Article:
New Pride decal promotes equity, inclusion in Langford; incorporates Indigenous art

New Pride decal promotes equity, inclusion in Langford; incorporates Indigenous art
City of Langford
The City of Langford has unveiled a new decal to support equity and inclusion.

A new “I AM Langford” decal merging the Progress Pride flag with traditional Coast Salish art is helping bring a city campaign promoting diversity, equity and inclusion to life.

The decal is a visual tool for the local business community to create a welcoming space for all, says Langford Mayor Scott Goodmanson. It features the Progress Pride flag colours, as well as a turtle drawn by an Indigenous artist, and can be placed on exterior windows.

“The City of Langford is proud to partner with local artist Jeannie Chipps and the Victoria Pride Society to celebrate Langford’s diversity,” said Goodmanson in a news release.

“The goal of the campaign is to create safe and inclusive spaces within the community and provide a visual tool to the business community to create a welcoming space for everyone.”

The city launched the campaign last week, saying it’s bolstering the “I AM Langford” initiative first launched in summer 2020 amid the COVID-19 pandemic.

The updated decal design by Chipps, of the Sc’ianew First Nation, incorporates Coast Salish art and combines the traditional rainbow Pride flag with the transgender flag — the latter including colours to represent black, Indigenous and people of colour (BIPOC) in the 2SLGBTQIA+ community. The Victoria Pride Society was consulted on the design.

Chipps was thrilled to be a part of the project, saying in the release, “I see it as an incredible honour to be able to fill my design with the Pride colours.”

The artist sums it up as “a symbol of love.”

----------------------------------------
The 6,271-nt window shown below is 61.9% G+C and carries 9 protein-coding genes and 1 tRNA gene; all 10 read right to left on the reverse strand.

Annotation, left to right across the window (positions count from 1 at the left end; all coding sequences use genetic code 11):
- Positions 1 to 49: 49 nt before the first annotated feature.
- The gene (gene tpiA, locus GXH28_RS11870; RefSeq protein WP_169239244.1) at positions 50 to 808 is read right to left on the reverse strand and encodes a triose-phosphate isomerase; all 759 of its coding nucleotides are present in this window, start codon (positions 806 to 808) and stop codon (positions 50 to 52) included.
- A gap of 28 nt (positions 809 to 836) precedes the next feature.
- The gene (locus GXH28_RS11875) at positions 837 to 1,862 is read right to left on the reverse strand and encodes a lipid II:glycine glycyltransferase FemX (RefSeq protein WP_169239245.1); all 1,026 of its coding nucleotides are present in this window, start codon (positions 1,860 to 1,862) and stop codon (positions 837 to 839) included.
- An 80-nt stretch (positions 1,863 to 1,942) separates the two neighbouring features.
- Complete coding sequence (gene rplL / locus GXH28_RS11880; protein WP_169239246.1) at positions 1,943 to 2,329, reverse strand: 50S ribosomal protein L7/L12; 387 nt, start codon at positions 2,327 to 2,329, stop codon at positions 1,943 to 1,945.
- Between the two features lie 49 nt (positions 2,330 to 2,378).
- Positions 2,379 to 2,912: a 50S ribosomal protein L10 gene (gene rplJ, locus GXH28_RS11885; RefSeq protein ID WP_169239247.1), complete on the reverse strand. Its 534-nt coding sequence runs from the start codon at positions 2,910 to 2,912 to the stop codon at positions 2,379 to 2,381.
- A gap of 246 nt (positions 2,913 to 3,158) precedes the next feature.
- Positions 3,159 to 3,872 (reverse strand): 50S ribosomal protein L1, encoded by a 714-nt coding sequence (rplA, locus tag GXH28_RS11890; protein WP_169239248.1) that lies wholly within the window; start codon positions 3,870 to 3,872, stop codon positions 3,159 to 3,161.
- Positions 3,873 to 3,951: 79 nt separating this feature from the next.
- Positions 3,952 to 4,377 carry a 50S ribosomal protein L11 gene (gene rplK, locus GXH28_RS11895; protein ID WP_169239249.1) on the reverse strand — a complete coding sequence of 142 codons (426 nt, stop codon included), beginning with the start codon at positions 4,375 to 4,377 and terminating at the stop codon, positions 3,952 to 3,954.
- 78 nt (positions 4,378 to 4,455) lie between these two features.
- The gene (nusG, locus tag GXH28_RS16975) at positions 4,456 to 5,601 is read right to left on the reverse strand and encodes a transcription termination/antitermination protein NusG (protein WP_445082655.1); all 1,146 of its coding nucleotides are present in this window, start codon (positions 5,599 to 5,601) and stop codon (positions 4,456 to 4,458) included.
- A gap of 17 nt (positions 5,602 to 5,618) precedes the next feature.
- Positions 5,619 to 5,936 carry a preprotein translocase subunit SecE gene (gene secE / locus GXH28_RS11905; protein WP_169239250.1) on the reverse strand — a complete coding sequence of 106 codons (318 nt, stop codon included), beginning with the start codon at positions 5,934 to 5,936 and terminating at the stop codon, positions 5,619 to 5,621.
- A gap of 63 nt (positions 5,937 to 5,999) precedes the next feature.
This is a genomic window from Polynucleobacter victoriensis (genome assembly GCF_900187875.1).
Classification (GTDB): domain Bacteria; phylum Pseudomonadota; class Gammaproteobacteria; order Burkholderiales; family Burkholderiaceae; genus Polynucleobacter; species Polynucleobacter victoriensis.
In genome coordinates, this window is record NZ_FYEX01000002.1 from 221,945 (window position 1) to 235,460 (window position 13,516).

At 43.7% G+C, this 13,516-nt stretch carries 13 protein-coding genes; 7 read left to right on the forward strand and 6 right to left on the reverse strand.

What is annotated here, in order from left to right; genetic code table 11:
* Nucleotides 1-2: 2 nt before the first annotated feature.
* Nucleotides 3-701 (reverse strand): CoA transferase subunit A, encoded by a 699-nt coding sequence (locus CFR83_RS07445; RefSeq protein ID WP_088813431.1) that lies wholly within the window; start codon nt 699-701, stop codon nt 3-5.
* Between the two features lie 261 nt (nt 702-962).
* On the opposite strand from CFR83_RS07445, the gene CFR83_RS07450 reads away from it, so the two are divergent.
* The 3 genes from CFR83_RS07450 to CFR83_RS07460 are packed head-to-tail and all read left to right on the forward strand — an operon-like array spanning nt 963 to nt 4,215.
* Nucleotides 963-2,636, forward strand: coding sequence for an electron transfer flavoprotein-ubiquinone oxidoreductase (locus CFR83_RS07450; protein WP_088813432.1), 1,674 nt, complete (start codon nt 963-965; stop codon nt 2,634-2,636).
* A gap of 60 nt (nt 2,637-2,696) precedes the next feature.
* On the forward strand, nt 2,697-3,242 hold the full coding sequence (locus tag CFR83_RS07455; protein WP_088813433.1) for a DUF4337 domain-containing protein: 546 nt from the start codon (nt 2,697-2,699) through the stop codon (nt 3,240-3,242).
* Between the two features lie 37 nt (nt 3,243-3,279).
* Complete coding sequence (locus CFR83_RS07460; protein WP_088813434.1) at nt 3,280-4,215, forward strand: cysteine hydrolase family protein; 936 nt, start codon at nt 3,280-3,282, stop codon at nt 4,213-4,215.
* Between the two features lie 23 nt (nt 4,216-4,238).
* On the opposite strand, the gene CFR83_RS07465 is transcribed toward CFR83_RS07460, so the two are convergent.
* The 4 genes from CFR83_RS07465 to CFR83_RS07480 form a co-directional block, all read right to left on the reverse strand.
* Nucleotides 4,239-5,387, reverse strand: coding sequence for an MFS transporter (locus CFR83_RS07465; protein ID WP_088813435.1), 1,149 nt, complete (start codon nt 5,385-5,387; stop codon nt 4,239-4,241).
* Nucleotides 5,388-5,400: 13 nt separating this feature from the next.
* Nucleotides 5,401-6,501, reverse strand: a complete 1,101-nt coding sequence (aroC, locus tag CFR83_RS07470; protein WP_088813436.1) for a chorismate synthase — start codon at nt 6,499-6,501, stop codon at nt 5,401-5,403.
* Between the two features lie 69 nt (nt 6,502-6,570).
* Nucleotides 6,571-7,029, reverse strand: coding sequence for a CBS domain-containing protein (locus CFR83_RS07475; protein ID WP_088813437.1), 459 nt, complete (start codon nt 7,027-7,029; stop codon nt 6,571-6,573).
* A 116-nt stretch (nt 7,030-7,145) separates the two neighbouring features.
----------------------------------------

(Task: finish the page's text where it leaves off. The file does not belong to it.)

The campaign was announced less than a week after a new rainbow crosswalk celebrating 2SLGBTQIA+ people was vandalized twice in Langford. The crosswalk in front of Spencer Middle School was targeted twice shortly after it was unveiled on Feb. 13.

West Shore RCMP was investigating the vandalism, while Langford-Juan de Fuca MLA Ravi Parmar said he was “disturbed and saddened,” adding, “Hateful acts have no place here.”

READ MORE: New rainbow crosswalk in Langford vandalized twice in 24 hours

Yet Chipps says 2SLGBTQIA+ people remain resilient.

“Both the 2SLGBTQIA+ community and the Indigenous community have been through hard times and have proven to be resilient throughout whatever is placed in front of them, and I find so much joy because I am able to unite them,” the artist added.

Chipps recalled stories in Coast Salish culture about the turtle carrying the world on its back, adding that the continent of North America “is even often called Turtle Island!”

This helped inspire the design.

“Safety, longevity, and stability are also important symbolic attributes that are related to the turtle, which I thought are essential when building and maintaining a community like Langford,” added Chipps.

According to the city, the decals are being distributed to new commercial businesses through the business license system. It says free decals are also available at Langford City Hall for existing businesses to pick up with a copy of their active business license.

READ ALSO: ‘Really important’: Locals voice concerns about ‘lack’ of LGBTQ+ safe spaces in Victoria

Ethan MorneauEthan Morneau

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